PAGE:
Rules of the Game


by Bruce Chatwin
Viking, 154 pp., $16.95

Utz is the hero of Utz. “In Grimm’s Etymological Word Book,” Bruce Chatwin explains on page 16 of his 150-page novella, “‘utz’ carries any number of negative connotations: ‘drunk,’ ‘dimwit,’ ‘cardsharp,’ ‘dealer in dud horses.’ ‘Heinzen, Kunzen, Utzen oder Butzen,’ in the dialect of Lower Swabia, is the equivalent of ‘any Tom, Dick or Harry.”‘ The Standard German-English Langenscheidt gives “uzen—tease, chaff, quiz, sl. kid.” In dialect German a t more or less in the spelling is neither here nor there, and the noun Uz can also mean a trick, a leg pull, a practical joke. So the reader has been warned.

Chatwin’s tale is a mine field of clues, false, ambiguous, some possibly real. Nothing is what it seems: even the stuffed bear in a Prague restaurant turns out to be not a brown bear from the Carpathians, but a grizzly shot in the Yukon. So Utz needs to be read with circumspection—a good idea anyway, because Chatwin’s prose can slip down too quickly to be appreciated as it should be. It’s a kind of throwaway Mandarin, compensating by its simplicity for the profusion of baroque facts collected for one’s instruction, amusement, and very likely some more secret purpose as well.

Utz is about collecting, and is also itself a collection of esoteric data. “Collecting,” Baron Thyssen said the other day, “is an activity that is not quite normal, there are no logical reasons why you do it. They can come later.” Utz himself pronounces collecting to be a sin—a form of idolatry. In form, Utz is a mystery, the puzzle being not whodunit, but why did he do it. There is a classic narrator-sleuth who has no characteristics that would not fit Chatwin himself: he is laconic, funny, a cool mimic (the Anglo-Czech conversations are a big syntactic joke), and idiosyncratically encyclopedic. The opening is classic too; the story begins with the funeral of the chief character, attended by the narrator. It takes place in a Prague church in 1974. The narrator has not seen Utz since their one and only meeting seven years before. In 1967 he was visiting Prague to do research for an article on “the Emperor Rudolf II’s passion for collecting exotica: a passion which, in his later years, was his only cure for depression. I intended the article to be part of a larger work on the psychology—or psychopathology—of the compulsive collector.” Quite a lot of clues there.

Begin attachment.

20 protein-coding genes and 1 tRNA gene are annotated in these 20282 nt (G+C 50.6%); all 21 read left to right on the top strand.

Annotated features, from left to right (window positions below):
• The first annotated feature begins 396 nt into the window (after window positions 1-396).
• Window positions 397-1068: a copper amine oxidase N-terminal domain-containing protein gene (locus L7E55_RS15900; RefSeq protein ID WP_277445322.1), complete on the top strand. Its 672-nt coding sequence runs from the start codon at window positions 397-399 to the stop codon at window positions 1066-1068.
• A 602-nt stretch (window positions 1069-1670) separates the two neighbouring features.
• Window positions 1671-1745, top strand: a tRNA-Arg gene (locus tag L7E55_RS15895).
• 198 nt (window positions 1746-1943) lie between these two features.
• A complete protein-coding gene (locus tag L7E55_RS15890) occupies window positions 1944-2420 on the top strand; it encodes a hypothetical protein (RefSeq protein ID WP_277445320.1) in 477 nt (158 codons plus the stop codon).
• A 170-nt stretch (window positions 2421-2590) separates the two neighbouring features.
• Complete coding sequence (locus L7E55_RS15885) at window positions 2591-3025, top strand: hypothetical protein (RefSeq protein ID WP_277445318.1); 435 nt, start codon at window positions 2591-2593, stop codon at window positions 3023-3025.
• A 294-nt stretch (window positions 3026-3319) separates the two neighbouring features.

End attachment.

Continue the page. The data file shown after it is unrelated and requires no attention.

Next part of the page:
Kasper Joachim Utz is the owner of an incredibly rich collection of Meissen porcelain. He turns out to be such an insignificant-looking little man that afterward the narrator can’t remember whether he had a mustache or not. He is a bachelor (or so it seems) living in a small apartment with a homely middle-aged housekeeper and his fabulous collection. Utz is a scion of the minor—minimal—Saxon nobility. Before the war the family had a house in Dresden, estates in the Sudetenland, and wealth acquired through Utz’s grandmother, a Jewish heiress. It was in her…

This is exclusive content for subscribers only.
Get unlimited access to The New York Review for just $1 an issue!

View Offer

Continue reading this article, and thousands more from our archive, for the low introductory rate of just $1 an issue. Choose a Print, Digital, or All Access subscription.

If you are already a subscriber, please be sure you are logged in to your account.